SunlessKhan's biggest success entitled "I hired a Rocket League coach on fiverr then challenged him to 1v1" has amassed nearly 3 million views. Fiverr is a website where players can pay for tutoring help in their favorite games. Sunless attempted to dupe his coach into thinking he was a beginner, but the ruse didn't last long thanks to his online popularity. His coach figured out that his pupil was SunlessKhan all along.

"Some of my best videos I didn't think would go anywhere. My most viewed video is exactly like that. I thought it was just an alright idea, and it then it exploded," he explained. "Then there are videos I think are amazing that go nowhere. But, those are essential in the growth of a channel, as painful as it is. There are just a bunch of small things about videos that I've learned throughout the years, and failures are all part of the learning process."

Sunless quit his job at the video production company in January of this year, after the income he was bringing in from his videos began to eclipse his 9-to-5 salary. He says it wasn't an easy decision due to the love he had for the job. He credits it with preparing him for his future on YouTube, but he admits that his new role is a dream. "I try to stress to people that it's hard work, and make it sound like it's not the dream that it is. Sometimes I feel bad explaining what I do. I feel like I have it too good," he laughs.

Just because producing videos on YouTube is a dream doesn't mean it's easy. Sunless' content schedule is getting more crowded as his channel grows. His videos take at least two days to produce, plus he's now supplementing his YouTube channel with a streaming channel on Twitch. He makes sure he streams three days a week for anywhere from two to five hours each day. According to Sunless, streaming is a fun break from the editing grind since he can sit down, play, and converse with his audience, but even Twitch demands constant content.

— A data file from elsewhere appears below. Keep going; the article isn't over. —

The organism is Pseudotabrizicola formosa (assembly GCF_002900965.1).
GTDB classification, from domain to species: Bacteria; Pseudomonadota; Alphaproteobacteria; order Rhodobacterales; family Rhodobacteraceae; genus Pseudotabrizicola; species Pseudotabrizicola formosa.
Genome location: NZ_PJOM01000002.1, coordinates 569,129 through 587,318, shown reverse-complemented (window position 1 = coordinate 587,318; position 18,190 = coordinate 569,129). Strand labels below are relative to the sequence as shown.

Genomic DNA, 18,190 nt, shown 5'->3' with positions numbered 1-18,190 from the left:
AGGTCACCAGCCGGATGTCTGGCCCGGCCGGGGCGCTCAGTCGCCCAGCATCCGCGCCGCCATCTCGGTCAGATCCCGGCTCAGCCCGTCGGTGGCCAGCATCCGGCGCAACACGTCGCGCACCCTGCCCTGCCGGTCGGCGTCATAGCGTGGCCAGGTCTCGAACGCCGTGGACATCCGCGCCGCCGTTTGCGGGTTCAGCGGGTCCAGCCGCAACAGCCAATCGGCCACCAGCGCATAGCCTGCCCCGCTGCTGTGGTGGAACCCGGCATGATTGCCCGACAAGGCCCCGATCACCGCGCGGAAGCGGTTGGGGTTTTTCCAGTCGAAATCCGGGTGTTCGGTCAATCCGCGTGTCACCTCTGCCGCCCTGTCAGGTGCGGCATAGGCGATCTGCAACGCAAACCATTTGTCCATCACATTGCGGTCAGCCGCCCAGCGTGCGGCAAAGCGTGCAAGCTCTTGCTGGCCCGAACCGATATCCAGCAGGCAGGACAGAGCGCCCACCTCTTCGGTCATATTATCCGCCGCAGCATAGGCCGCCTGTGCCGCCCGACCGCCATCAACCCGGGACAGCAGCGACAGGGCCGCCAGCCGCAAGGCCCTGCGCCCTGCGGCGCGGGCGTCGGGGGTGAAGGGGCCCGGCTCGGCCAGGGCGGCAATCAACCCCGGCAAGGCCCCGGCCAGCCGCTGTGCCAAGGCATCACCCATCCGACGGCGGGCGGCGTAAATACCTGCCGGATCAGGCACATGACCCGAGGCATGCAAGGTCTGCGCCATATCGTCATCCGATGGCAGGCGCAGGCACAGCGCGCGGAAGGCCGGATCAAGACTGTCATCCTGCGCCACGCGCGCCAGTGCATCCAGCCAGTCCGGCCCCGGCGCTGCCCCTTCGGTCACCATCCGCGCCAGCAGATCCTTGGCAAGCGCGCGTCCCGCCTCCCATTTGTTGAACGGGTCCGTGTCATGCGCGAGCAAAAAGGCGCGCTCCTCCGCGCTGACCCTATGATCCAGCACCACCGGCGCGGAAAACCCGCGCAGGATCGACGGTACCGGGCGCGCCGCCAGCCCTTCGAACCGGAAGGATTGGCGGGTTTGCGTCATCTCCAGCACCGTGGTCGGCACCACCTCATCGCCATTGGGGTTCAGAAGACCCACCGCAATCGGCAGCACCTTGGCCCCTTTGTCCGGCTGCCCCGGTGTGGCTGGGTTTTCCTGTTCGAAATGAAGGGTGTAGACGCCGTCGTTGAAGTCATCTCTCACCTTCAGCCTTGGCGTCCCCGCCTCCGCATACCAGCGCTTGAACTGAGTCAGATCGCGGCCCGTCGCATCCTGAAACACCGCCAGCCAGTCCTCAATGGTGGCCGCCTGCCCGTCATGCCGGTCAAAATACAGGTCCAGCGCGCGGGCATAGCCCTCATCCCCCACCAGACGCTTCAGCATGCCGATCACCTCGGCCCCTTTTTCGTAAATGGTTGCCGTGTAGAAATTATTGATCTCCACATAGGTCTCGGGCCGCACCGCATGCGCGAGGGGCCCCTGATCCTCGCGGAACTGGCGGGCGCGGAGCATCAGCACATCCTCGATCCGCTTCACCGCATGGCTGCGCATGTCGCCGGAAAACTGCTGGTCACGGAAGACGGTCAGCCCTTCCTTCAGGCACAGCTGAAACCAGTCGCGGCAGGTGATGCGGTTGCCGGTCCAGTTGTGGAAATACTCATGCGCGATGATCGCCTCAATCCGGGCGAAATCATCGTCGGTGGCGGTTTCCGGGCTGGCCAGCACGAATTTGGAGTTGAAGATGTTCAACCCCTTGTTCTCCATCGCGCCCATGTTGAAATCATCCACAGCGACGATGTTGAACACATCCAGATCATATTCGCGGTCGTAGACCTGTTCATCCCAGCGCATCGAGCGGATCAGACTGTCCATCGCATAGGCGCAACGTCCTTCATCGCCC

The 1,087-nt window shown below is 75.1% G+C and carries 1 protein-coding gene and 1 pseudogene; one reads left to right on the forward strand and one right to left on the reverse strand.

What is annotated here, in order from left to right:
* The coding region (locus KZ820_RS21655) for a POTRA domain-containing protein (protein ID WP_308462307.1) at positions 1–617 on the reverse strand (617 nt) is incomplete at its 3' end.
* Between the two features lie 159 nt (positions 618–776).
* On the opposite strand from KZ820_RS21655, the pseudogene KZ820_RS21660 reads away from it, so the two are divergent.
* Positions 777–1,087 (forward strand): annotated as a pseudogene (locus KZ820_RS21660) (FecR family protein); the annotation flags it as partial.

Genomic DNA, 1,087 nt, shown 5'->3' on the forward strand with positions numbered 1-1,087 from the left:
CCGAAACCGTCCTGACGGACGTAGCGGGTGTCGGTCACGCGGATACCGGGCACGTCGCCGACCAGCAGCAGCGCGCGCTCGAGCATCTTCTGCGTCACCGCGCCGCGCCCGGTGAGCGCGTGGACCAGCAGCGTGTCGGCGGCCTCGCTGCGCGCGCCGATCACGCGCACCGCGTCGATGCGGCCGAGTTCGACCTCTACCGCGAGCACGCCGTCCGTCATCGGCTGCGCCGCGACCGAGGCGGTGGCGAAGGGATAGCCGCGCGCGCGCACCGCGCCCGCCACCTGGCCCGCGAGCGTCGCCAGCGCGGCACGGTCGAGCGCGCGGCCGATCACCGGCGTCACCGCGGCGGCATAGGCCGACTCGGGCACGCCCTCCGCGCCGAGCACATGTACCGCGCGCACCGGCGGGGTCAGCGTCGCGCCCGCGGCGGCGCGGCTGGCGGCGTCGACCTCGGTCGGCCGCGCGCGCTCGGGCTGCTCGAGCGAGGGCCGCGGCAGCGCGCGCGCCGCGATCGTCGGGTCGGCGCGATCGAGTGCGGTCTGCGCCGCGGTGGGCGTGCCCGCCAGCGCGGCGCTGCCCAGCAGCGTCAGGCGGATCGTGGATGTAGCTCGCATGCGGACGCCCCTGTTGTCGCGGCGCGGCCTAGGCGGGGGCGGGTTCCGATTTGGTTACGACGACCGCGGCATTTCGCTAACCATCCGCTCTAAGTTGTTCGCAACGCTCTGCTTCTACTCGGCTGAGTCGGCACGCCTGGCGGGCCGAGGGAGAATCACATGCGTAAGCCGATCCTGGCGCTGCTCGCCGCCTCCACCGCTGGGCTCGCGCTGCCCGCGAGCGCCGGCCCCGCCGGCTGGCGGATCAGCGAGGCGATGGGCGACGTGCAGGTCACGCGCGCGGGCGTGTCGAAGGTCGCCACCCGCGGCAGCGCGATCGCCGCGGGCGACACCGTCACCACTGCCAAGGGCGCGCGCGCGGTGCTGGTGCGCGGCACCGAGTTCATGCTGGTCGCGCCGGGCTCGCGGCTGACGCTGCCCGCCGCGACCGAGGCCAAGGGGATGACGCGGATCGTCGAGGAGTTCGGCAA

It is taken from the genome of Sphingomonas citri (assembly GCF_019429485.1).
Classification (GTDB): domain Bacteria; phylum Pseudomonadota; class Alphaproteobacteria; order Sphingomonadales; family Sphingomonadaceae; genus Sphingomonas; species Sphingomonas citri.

Content creation is structured in such a way that views on YouTube and subscriptions on Twitch can dwindle quickly if you aren't producing. As Sunless recently discovered, producing content isn't always possible for reasons that are completely out of anyone's control. Late last month, an F2 tornado touched down in Sunless' home town. He and his family were safe, but it knocked out power in the entire town for days.

"I had just come back from a week where I didn't upload because I was gone for Memorial Day. So, it was a week without streaming then a week without power because of the tornado, and then I was leaving for DreamHack the following weekend. I lost half of my subscriptions on Twitch, and YouTube views were down without new uploads. I remember thinking, 'If I had a normal job, this would be awesome.' No one is working. I could focus on cleaning my house or go volunteer with the town cleanup. Instead, I'm just scrambling, trying to edit on my little laptop and working on generator power, trying to get a video out. It turned out to be a stressful time because of that, and a tornado is stressful enough!"

(Sunless enjoys the outdoors when he’s away from content creation. Image courtesy of SunlessKhan)

As much work as it can be to pump out quality content consistently, whether it's on Twitch or YouTube, Sunless understands that it's important to keep the work-life balance where it needs to be. "I'm not the type of person to overwork myself. [laughs] I guess what I'm saying is, I'm lazy," he jokes. "If I'm really not feeling a video, I step back and say, 'this is terrible. I'm not enjoying life.' So, I'll take some time to spend with my wife, and I'm OK with doing that. I put my wellbeing before my channel. Then I'm ready the next day to get back to work for a couple days straight."

When he's not producing content, Sunless enjoys spending time outdoors with his wife and trying new places to eat around Indianapolis. "Upload day is my favorite, because that's like my weekend. That's the day I'm not working," says Sunless. "So, I'll upload and then we'll go to a park, or check out a new place to eat. Indianapolis is actually a great place for food, believe it or not."

Since SunlessKhan's whole journey came from his love for video games, you might think he's playing a bunch of new releases in his free time, but Rocket League is always the mainstay. As he puts it, "Rocket League is life."

To keep up with SunlessKhan's videos, check out his YouTube and Twitch channels, and follow him on Twitter.